Is Jason Kenney becoming an albatross for Andrew Scheer and the Conservatives?
Conservative leader Andrew Scheer has enough problems already.
He surely doesn’t need Alberta Premier Jason Kenney making his life — and the probability of turning Conservative fortunes around in Ontario and Quebec — any harder.
But that is exactly what Kenney is doing with his frantic push to position Alberta as an angry, demanding teenager whose threats to run away from home get louder by the day.
Why would more voters in central Canada decide to support Scheer and the Conservatives when Kenney, one of the party’s prominent premiers and surely the party’s alpha male, seems dead set on weakening Alberta’s ties to the federal government in order to humiliate Justin Trudeau no matter the consequences to the rest of the country?
Kenney’s latest salvo is the Fair Deal Panel, a group of mostly conservative Albertans appointed by the government and led by Preston Manning, former leader of the Reform Party.
They have been mandated to study whether Alberta should:
Establish its own tax revenue collection agency, provincial police force, and an equivalent of the Canada Pension Plan.
Opt out of cost sharing programs such as pharmacare.
Have its own representatives at international treaty negotiations in which Alberta has a stake.
In other words, should Alberta be more like Quebec?
The panel is also mandated to hold seven public meetings between now and Jan. 30. The meetings will no doubt attract rabid separatists who will force more thoughtful Albertans to the sidelines.
This is all in addition to the promised referendum on the controversial equalization formula, which Kenney reminds everyone almost daily always means Quebec profits at Alberta’s expense.
And then of course there is the war room designed to target environmentalists and their sympathizers. The Public Inquiry into anti-Alberta Energy Campaigns intends to unmask more enemies.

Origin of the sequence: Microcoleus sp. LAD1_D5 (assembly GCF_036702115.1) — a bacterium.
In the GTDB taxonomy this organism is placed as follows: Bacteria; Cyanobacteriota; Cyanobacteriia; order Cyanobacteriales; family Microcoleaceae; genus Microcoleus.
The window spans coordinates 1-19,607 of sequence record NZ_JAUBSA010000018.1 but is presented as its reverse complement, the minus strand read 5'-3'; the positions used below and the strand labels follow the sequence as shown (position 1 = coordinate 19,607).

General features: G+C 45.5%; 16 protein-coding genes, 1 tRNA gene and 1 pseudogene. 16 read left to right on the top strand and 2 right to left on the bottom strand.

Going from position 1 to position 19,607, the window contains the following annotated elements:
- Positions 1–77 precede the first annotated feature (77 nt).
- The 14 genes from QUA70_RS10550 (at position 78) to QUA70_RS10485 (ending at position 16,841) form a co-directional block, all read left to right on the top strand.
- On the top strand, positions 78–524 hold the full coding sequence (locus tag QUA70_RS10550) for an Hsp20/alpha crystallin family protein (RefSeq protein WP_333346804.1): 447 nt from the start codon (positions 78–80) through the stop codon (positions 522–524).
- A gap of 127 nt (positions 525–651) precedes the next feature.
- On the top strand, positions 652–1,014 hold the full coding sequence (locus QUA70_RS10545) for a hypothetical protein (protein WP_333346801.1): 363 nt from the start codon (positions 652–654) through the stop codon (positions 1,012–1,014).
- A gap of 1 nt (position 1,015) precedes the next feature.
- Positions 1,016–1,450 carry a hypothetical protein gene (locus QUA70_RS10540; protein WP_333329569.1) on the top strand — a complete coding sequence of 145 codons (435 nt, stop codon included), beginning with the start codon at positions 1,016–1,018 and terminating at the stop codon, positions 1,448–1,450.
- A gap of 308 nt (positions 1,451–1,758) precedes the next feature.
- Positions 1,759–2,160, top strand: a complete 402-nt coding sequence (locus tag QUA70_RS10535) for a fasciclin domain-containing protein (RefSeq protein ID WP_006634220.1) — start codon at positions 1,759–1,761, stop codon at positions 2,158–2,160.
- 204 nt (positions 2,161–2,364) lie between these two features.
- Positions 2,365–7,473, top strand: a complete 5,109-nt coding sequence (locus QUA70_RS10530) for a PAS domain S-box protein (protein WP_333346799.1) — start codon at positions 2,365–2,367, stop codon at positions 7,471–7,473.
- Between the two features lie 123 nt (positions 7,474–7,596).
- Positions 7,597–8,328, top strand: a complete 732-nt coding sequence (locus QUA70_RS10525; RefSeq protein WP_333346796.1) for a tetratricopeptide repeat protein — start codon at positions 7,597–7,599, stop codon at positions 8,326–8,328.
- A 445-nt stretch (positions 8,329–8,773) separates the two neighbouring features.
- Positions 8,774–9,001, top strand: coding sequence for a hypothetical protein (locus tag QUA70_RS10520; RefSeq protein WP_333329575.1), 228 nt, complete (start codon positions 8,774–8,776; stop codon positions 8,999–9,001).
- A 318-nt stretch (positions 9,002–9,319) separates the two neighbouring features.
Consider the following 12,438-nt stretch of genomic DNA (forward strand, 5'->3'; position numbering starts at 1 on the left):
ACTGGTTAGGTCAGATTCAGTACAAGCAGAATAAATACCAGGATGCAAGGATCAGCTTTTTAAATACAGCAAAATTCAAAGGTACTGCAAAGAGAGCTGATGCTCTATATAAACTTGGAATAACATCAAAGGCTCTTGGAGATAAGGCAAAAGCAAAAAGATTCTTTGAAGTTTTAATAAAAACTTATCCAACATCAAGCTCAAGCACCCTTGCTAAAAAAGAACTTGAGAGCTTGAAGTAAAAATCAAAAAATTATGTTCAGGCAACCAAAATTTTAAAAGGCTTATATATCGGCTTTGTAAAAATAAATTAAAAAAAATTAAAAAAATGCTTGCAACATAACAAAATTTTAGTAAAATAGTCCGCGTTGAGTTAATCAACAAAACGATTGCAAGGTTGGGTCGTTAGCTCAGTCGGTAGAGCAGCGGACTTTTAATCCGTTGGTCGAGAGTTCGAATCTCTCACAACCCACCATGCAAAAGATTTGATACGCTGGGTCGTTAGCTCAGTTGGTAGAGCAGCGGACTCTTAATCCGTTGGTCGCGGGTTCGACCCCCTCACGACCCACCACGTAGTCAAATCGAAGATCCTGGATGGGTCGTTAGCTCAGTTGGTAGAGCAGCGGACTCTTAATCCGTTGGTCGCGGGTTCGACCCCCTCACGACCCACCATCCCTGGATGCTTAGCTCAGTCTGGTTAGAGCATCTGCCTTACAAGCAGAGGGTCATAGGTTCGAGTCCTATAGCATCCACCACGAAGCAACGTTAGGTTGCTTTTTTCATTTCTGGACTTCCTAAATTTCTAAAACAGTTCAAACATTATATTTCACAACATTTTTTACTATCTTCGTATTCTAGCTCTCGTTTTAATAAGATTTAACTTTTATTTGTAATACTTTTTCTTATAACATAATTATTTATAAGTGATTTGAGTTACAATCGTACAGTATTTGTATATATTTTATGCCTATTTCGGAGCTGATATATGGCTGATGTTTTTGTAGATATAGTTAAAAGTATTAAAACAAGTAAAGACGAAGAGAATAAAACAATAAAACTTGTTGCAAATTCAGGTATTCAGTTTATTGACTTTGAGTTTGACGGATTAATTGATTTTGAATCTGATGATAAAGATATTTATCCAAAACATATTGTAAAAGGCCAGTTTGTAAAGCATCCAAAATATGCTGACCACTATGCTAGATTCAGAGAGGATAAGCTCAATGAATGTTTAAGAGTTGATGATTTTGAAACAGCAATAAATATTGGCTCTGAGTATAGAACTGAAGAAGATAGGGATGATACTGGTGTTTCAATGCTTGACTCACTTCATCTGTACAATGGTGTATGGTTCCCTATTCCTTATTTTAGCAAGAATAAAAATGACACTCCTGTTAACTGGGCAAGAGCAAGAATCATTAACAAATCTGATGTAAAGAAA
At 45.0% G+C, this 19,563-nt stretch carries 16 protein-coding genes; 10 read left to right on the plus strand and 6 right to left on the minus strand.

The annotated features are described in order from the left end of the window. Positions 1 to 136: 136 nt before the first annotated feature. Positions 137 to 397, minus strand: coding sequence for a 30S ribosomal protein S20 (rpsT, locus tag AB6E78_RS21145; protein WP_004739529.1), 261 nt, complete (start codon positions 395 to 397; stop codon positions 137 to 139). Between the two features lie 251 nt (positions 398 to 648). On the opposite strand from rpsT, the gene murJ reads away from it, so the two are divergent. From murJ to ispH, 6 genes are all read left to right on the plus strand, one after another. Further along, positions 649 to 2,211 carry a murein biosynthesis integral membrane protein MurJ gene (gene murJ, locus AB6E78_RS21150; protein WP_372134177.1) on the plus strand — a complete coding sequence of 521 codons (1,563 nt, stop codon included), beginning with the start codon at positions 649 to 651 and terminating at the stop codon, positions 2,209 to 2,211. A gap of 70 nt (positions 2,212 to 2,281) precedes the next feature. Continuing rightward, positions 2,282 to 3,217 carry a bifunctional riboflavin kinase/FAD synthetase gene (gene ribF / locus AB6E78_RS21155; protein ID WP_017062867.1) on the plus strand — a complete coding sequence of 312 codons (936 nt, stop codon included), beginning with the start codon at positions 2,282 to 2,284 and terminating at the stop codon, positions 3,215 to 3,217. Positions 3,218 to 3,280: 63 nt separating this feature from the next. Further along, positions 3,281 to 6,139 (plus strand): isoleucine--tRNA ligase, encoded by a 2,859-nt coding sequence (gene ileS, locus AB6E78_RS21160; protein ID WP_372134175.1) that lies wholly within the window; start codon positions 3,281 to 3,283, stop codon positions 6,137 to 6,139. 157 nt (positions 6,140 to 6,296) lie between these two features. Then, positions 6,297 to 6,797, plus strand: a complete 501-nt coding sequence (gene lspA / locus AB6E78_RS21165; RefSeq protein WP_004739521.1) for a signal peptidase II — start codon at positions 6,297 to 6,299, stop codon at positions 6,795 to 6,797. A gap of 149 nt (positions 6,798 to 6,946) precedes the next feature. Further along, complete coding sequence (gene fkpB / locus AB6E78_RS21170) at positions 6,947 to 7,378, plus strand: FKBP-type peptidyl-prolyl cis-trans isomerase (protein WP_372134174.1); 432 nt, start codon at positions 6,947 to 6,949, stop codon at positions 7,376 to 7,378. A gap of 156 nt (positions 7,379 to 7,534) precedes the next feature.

It’s not clear how any of this will improve Alberta’s sluggish economy. But maybe that’s the point; if everyone is busy figuring out how to make Alberta more independent they won’t notice that the price of oil is still in the cellar and secure, well-paying jobs in the oilpatch aren’t as plentiful as they used to be.
But as Scheer embarks on his post-election listening tour and picks up ideas from Conservatives about how to improve their chances in the next election, it’s going to be interesting to see how he defends or explains Kenney’s paranoid behaviour.
An attendee at one of the listening sessions might ask: does the Conservative leader believe Canada should now function as a collection of semi-sovereign states, which
Kenney seems to want? How might that gain votes for the party in Ontario and other parts of the country that are not Alberta and Saskatchewan?
Axing the carbon tax secured lots of votes for Scheer in those two provinces but it wasn’t a big seller in other parts of the country.
And given that the federal Conservatives climate change policies were basically a rehash of Kenney’s policies and that two thirds of Canadians voted for parties with much stronger policies, how is Scheer going to strengthen that part of the Conservative platform so it appeals to more Canadians without ticking off Kenney?
The Alberta premier enthusiastically campaigned for Scheer in Toronto’s suburbs during the campaign but the Conservatives didn’t gain any seats there. Scheer’s team didn’t win any seats in Toronto.
Scheer and the Conservatives badly need to win over more Ontario voters if they are ever going to form government.
The Reform Party faced the same problem in the 1990s. It wasn’t until elements of the Reform Party and the Progressive Conservatives merged under the leadership of Stephen Harper that they were able to break through in Ontario.
Kenney was first elected as a Reformer in 1997. He knows firsthand what a tough fight it was for a Western-based party to gain enough seats in Ontario to form government.
But now rather than help Scheer in the Conservative cause he seems intent on being the albatross around his neck.
Alberta Premier Jason Kenney.